Eric Stoner
Eric Stoner

Eric's professional photographic career spans over 25 years specializing in portraits, weddings and commercial photography using everything from simple lighting to very complex.

Lens Compression & Perspective: How they affect portraits

June 03, 2014

As a portrait photographer, I’m a big fan of larger focal length lenses for many reasons. Some of them include the ability to isolate my subject from extraneous clutter, shoot with shallow depth of field and compress the background. What do I mean by “compress”? Take a look at the following images, one taken at 50mm at f/5.6 and the other at 180mm also at f/5.6. You’ll notice that the background in the first image is a bit more distracting, wouldn’t you agree? Also, take a look at the second photo and you’ll notice it’s more difficult to tell how far away the brick wall is from the subject. This is an effect of compression, making the background appear larger and cleaner especially at wider apertures. The larger the focal length of the lens you’re using, the more compression you’ll notice in the image.

Shot at 50mm and f/5.6
Photo by Eric Stoner

 

Shot at 180mm and f/5.6
Photo by Eric Stoner

 

Many get confused between lens compression and depth of field. They are different phenomenon. The simple answer is that depth of field is a zone (deep or shallow) of sharpness around an object you focused on. Compression (using telephoto lenses) forces the background to appear closer or further away (using wide angle lenses) from your subject. Take another look at the images above and you’ll notice that in the shot taken at 180mm, it is more difficult to figure out the distance from the subject to the background. Why is this important? For me, I can photograph a subject effectively by cutting out distracting objects in the background AND by using a wider aperture in combination with a telephoto lens, I can shoot at just about the worst possible location you can imagine and make it look great! Telephoto lenses have a narrower field of view, but they also allow for more distance between you and your subject as seen in the diagram below.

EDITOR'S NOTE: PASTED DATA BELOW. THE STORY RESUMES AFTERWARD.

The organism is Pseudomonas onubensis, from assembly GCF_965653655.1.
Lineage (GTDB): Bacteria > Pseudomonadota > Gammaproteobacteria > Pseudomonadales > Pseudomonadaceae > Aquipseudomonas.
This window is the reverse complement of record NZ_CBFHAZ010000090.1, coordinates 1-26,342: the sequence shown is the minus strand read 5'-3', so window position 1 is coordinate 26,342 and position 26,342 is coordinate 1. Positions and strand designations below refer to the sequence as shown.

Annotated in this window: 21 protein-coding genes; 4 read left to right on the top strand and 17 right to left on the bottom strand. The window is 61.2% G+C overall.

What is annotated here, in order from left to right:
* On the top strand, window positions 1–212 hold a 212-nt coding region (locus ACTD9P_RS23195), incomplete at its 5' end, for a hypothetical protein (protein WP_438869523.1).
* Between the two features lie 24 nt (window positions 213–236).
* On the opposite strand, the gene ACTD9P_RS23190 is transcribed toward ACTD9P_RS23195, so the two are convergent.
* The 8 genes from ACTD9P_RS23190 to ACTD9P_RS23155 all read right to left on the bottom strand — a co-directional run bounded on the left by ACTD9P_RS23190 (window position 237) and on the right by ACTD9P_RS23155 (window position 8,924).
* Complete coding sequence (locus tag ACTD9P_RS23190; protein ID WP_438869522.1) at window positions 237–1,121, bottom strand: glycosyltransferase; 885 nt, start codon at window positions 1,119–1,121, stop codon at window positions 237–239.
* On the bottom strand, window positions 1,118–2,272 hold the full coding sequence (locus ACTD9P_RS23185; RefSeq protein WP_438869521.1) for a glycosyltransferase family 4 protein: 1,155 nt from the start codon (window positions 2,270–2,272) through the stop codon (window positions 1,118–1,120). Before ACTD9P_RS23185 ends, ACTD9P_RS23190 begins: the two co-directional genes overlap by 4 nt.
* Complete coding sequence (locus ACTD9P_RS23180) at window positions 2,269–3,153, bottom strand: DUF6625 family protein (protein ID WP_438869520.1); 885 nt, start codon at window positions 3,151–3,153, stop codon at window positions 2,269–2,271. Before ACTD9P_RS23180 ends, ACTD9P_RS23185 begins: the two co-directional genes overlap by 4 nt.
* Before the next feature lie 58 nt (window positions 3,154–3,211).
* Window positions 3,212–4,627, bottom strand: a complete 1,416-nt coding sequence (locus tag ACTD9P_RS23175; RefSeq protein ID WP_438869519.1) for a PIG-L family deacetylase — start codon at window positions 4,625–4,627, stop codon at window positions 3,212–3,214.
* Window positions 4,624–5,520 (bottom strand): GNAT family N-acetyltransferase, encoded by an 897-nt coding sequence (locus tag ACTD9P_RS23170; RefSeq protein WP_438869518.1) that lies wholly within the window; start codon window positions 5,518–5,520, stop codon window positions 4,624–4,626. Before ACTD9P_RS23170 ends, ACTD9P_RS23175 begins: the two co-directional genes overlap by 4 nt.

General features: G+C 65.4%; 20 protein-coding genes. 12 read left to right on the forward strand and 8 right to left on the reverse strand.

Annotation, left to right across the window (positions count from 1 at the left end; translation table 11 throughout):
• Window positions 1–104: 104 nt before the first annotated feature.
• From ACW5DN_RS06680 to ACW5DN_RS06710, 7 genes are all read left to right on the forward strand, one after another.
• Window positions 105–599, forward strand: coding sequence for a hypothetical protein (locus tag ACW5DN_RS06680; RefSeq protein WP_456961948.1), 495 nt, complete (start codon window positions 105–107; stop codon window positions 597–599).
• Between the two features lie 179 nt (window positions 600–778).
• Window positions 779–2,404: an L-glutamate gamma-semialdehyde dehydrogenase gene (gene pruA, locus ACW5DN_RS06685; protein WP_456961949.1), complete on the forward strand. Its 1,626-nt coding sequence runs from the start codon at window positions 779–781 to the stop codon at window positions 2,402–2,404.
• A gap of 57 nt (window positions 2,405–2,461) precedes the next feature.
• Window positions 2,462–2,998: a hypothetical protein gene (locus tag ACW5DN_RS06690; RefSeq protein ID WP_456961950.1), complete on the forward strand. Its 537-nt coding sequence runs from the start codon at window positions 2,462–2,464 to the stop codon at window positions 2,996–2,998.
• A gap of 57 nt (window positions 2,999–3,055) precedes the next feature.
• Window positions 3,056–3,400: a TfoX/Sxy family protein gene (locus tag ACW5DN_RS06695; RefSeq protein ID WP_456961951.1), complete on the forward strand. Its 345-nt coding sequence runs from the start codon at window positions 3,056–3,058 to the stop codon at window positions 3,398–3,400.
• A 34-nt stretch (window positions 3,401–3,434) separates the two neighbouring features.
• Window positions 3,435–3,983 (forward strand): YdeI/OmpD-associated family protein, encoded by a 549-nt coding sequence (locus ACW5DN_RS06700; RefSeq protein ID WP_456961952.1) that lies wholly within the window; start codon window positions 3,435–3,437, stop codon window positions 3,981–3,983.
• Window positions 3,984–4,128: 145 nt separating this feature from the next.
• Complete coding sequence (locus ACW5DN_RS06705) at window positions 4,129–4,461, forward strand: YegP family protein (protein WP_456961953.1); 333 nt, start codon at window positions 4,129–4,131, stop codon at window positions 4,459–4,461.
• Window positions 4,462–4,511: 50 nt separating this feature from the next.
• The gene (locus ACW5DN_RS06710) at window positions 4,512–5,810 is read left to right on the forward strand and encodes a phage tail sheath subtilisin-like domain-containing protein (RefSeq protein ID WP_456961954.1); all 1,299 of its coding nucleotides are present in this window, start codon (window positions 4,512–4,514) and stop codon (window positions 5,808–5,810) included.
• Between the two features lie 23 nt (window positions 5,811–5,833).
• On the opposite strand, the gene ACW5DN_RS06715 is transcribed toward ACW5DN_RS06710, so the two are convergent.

Looking at the two images below, notice the subject composition is relatively the same (from the waist up) however, do you notice anything that’s different? You see more of the background, don’t you? AND the details in the background are more defined, aren’t they? There is a perspective issue at play here. Even though they were both taken at an aperture of f/5.6, the first image was shot using a 24mm lens and the second at 85mm. In order to fit the model in the same relative composition, I had to move closer to her while using the 24mm (refer to diagram above). I’m not saying one is right or wrong, just different, and depending on your taste, you may gravitate toward one or the other.

Shot at 24mm and f/5.6
Photo by Eric Stoner

 

Shot at 85mm and f/5.6
Photo by Eric Stoner

 

One note on lenses . . . no matter what conventional lens you use, the closer you get to your subject, the more out of focus the background will appear, even using small lens apertures like f/11 or f/16. Try it!

A good exercise for getting familiar with these concepts is to put them into practice. Photograph a subject at varying distances, as well as different focal lengths, and run through the entire aperture range at each distance. Make prints to see your results and you’ll know which lens to use, based on your testing, BEFORE you start!

For me, telephoto lenses are tools I can’t live without because of the concepts I’ve described in this article. I’ve been known to give my subjects two-way radios for communication because they were too far away from me to direct from my camera position while using a 500mm lens to photograph them!

Until next time, stay focused!

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